We shouldn’t think of “the web” as only what renders in web browsers. We should think of the web as anything transmitted using HTTP and HTTPS. Apps and websites are peers, not competitors. They’re all just clients to the same services.

+1. Finally, a Daring Fireball post I agree with.
daring-fireball  apps  web  http  https  mobile  apple  android  browsers 
april 2014 by jm
High Performance Browser Networking
slides from Ilya Grigorik's tutorial on the topic at O'Reilly's Velocity conference. lots of good data and tips for internet protocol optimization
slides  presentations  ilya-grigorik  performance  http  https  tcp  tutorials  networking  internet 
november 2013 by jm
Ivan Ristić: Defending against the BREACH attack
One interesting response to this HTTPS compression-based MITM attack:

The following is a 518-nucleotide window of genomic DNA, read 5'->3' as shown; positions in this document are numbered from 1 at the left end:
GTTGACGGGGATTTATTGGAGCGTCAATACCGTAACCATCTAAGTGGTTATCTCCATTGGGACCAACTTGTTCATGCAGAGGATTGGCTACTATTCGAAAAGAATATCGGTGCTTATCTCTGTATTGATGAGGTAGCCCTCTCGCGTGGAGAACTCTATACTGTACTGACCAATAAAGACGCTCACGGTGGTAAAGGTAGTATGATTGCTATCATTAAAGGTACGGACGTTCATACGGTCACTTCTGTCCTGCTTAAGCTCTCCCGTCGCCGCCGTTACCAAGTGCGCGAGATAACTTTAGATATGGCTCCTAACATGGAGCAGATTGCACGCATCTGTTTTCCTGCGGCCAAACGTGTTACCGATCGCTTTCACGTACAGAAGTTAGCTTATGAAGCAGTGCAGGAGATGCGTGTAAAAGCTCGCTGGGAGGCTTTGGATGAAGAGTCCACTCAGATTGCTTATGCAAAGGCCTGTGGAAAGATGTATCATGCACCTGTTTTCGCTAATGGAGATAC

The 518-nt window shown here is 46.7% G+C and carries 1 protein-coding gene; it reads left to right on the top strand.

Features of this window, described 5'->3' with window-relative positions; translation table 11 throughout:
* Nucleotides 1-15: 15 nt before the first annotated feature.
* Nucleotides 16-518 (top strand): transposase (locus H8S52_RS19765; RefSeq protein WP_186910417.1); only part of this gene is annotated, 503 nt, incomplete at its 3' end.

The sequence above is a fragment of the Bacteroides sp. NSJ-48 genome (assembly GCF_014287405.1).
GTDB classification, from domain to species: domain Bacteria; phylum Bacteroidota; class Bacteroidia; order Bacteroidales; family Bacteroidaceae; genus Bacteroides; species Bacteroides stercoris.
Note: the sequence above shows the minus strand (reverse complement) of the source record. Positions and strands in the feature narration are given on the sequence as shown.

The award for least-intrusive and entirely painless mitigation proposal goes to Paul Querna who, on the httpd-dev mailing list, proposed to use the HTTP chunked encoding to randomize response length. Chunked encoding is a HTTP feature that is typically used when the size of the response body is not known in advance; only the size of the next chunk is known. Because chunks carry some additional information, they affect the size of the response, but not the content. By forcing more chunks than necessary, for example, you can increase the length of the response. To the attacker, who can see only the size of the response body, but not anything else, the chunks are invisible. (Assuming they're not sent in individual TCP packets or TLS records, of course.) This mitigation technique is very easy to implement at the web server level, which makes it the least expensive option. There is only a question about its effectiveness. No one has done the maths yet, but most seem to agree that response length randomization slows down the attacker, but does not prevent the attack entirely. But, if the attack can be slowed down significantly, perhaps it will be as good as prevented.